Here “voyez vous” are made to be the two magical words spoken; but the translation should run — ”these words, do you see? were like magic.” The actual words described as producing the magical effect are “heart” and “honor.”

Of similar character is a curious mistake at page 245.

“He is a gueux fini and an attack will not save him,” added Nicholas. “A — yes,” said the widow.

Many readers of Mr. Town’s translation have no doubt been puzzled to perceive the force or relevancy of the widow’s “A — yes” in this case. I have not the original before me, but take it for granted that it runs thus, or nearly so: — “Il est un guenx fini et un assaut ne l’intimidera pas.” “Un — oui!dit la Peuve.

It must be observed that, in vivacious French colloquy, the oui seldom implies assent to the letter, but generally to the spirit, of a proposition. Thus a Frenchman usually says “yes” where an Englishman would say “no.” The latter’s reply, for example, to the sentence “An attack will not intimidate him,” would be “No” — that is to say, “I grant you that it would not.” The Frenchman, however, answers [page 263:] “Yes” — meaning, “I agree with what you say — it would not.” Both replies, of  course, reaching the same point, although by opposite routes. With this understanding, it will be seen that the true version of the widow’s “Un — oui!” should be, “One attack, I grant you, might not,” and that this is the version becomes apparent when we read the words immediately following — “but every day — every day it is hell!”

An instance of another class of even more reprehensible blunders, is to be found on page 297, where Bras-Rouge is made to say to a police officer — “No matter; it is not of that I complain; every trade has its disagreements.” Here, no doubt, the French is désagr′emens — inconveniences — disadvantages — unpleasantnesses. Désagrémens conveys disagreements not even so nearly as, in Latin, religio implies religion.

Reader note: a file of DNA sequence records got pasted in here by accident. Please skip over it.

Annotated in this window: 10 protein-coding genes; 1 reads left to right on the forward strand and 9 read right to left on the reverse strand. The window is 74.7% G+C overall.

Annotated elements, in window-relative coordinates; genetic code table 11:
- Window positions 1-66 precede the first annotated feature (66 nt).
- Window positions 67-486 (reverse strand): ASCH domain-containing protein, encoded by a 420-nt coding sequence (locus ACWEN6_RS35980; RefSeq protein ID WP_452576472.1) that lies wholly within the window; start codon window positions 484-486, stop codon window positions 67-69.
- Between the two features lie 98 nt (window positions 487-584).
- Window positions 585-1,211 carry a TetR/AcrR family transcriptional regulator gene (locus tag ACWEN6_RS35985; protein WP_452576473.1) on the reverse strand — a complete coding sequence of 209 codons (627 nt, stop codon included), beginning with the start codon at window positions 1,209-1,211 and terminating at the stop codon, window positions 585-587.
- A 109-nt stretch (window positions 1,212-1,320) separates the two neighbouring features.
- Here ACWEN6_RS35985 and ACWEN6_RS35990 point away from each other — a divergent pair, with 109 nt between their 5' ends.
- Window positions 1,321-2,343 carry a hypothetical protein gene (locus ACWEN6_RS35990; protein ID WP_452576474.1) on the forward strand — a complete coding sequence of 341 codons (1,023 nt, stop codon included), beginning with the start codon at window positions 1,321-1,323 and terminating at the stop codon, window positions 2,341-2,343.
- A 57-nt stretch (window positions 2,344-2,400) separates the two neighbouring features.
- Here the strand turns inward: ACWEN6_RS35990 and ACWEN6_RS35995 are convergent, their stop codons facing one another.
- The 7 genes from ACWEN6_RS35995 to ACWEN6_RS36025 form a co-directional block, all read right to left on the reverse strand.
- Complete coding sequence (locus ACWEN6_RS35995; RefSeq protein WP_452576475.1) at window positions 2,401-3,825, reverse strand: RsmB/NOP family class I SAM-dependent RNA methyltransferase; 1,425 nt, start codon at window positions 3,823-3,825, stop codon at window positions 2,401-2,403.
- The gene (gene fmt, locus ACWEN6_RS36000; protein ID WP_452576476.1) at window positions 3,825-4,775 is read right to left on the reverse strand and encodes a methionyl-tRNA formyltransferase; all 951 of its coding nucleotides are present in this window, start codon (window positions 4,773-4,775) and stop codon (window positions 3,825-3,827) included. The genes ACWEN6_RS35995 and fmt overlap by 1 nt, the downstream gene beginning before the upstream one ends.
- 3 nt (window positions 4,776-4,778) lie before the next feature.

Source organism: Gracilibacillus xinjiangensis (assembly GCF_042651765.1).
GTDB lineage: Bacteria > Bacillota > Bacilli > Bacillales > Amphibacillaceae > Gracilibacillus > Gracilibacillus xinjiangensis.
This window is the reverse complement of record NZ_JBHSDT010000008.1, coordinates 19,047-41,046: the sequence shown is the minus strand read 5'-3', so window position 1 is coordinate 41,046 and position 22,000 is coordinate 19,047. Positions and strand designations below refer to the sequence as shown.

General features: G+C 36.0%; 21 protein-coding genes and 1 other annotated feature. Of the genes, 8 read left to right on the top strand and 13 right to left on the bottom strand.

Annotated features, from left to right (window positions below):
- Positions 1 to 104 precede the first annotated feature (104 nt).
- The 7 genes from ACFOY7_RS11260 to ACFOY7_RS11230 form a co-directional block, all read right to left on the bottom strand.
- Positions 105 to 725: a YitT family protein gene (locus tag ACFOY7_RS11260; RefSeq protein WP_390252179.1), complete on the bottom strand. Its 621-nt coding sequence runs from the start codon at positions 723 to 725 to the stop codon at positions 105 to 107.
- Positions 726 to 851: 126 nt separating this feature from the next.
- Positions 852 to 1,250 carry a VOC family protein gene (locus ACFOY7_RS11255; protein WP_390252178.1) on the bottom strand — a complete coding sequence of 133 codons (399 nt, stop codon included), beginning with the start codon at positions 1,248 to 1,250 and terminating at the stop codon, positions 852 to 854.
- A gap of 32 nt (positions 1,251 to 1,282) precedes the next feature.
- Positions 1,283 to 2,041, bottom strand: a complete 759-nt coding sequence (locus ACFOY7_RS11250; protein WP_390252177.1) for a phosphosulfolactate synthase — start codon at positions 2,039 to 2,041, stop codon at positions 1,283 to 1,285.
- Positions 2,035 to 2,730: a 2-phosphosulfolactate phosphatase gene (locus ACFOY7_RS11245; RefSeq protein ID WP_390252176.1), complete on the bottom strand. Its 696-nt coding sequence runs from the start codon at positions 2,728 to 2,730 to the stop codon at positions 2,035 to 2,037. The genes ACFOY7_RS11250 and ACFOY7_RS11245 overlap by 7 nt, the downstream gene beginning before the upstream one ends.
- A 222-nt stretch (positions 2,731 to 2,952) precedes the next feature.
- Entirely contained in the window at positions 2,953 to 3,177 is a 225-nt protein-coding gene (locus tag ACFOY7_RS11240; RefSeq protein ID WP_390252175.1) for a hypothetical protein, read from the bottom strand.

I was not a little surprised, in turning over these pages, to come upon the admirable, thrice admirable story called “Gringalet et Coupe en Deux,” which is related by Pique-Vinaigre to his companions in La Force. Rarely have I read any thing of which the exquisite skill so delighted me. For my soul I could not suggest a fault in it — except, perhaps, that the intention of telling a very pathetic story is a little too transparent.

But I say that I was surprised in coming upon this story — and I was so, because one of its points has been suggested to M. Sue by a tale of my own. Coupe en Deux has an ape remarkable for its size, strength, ferocity, and propensity to imitation. Wishing to commit a murder so cunningly that discovery would be impossible, the master of this animal teaches [page 264:] it to imitate the functions of a barber, and incites it to cut the throat of a child, under the idea that, when the murder is discovered, it will be considered the uninstigated deed of the ape.

On first seeing this, I felt apprehensive that some of my friends would accuse me of plagiarising from it my “Murders in the Rue Morgue.” But I soon called to mind that this latter was first published in “Graham’s Magazine” for April, 1841. Some years ago, the “Paris Charivari” copied my story with complimentary comments; objecting, however, to the Rue Morgue on the ground that no such street (to the Charivari’s knowledge) existed in Paris. I do not wish, of course, to look upon M. Sue’s adaptation of my property in any other light than that of a compliment. The similarity may have been entirely accidental.

[[XXIII]] [[M186]]